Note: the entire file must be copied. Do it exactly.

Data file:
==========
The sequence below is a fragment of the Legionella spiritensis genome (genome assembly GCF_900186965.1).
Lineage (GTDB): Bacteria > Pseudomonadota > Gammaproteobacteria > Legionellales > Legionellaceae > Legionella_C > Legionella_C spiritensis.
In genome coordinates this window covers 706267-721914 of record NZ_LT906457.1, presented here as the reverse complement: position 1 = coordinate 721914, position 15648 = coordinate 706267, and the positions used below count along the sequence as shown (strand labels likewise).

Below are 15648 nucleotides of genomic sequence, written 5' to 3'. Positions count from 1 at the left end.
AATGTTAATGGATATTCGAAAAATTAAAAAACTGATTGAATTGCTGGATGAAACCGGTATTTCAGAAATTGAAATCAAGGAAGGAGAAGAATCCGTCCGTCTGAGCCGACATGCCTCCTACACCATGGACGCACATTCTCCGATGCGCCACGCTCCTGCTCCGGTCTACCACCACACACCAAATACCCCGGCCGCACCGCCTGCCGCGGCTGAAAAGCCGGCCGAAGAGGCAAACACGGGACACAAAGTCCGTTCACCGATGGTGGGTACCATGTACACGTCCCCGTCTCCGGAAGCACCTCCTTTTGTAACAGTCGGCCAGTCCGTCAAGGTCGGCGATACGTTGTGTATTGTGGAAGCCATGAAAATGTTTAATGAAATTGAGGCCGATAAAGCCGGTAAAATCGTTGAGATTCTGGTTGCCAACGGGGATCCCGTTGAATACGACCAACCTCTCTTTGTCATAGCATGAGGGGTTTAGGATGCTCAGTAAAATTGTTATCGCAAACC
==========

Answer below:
The sequence below is a fragment of the Legionella spiritensis genome (genome assembly GCF_900186965.1).
Lineage (GTDB): Bacteria > Pseudomonadota > Gammaproteobacteria > Legionellales > Legionellaceae > Legionella_C > Legionella_C spiritensis.
In genome coordinates this window covers 706267-721914 of record NZ_LT906457.1, presented here as the reverse complement: position 1 = coordinate 721914, position 15648 = coordinate 706267, and the positions used below count along the sequence as shown (strand labels likewise).

Below are 15648 nucleotides of genomic sequence, written 5' to 3'. Positions count from 1 at the left end.
AATGTTAATGGATATTCGAAAAATTAAAAAACTGATTGAATTGCTGGATGAAACCGGTATTTCAGAAATTGAAATCAAGGAAGGAGAAGAATCCGTCCGTCTGAGCCGACATGCCTCCTACACCATGGACGCACATTCTCCGATGCGCCACGCTCCTGCTCCGGTCTACCACCACACACCAAATACCCCGGCCGCACCGCCTGCCGCGGCTGAAAAGCCGGCCGAAGAGGCAAACACGGGACACAAAGTCCGTTCACCGATGGTGGGTACCATGTACACGTCCCCGTCTCCGGAAGCACCTCCTTTTGTAACAGTCGGCCAGTCCGTCAAGGTCGGCGATACGTTGTGTATTGTGGAAGCCATGAAAATGTTTAATGAAATTGAGGCCGATAAAGCCGGTAAAATCGTTGAGATTCTGGTTGCCAACGGGGATCCCGTTGAATACGACCAACCTCTCTTTGTCATAGCATGAGGGGTTTAGGATGCTCAGTAAAATTGTTATCGCAAACC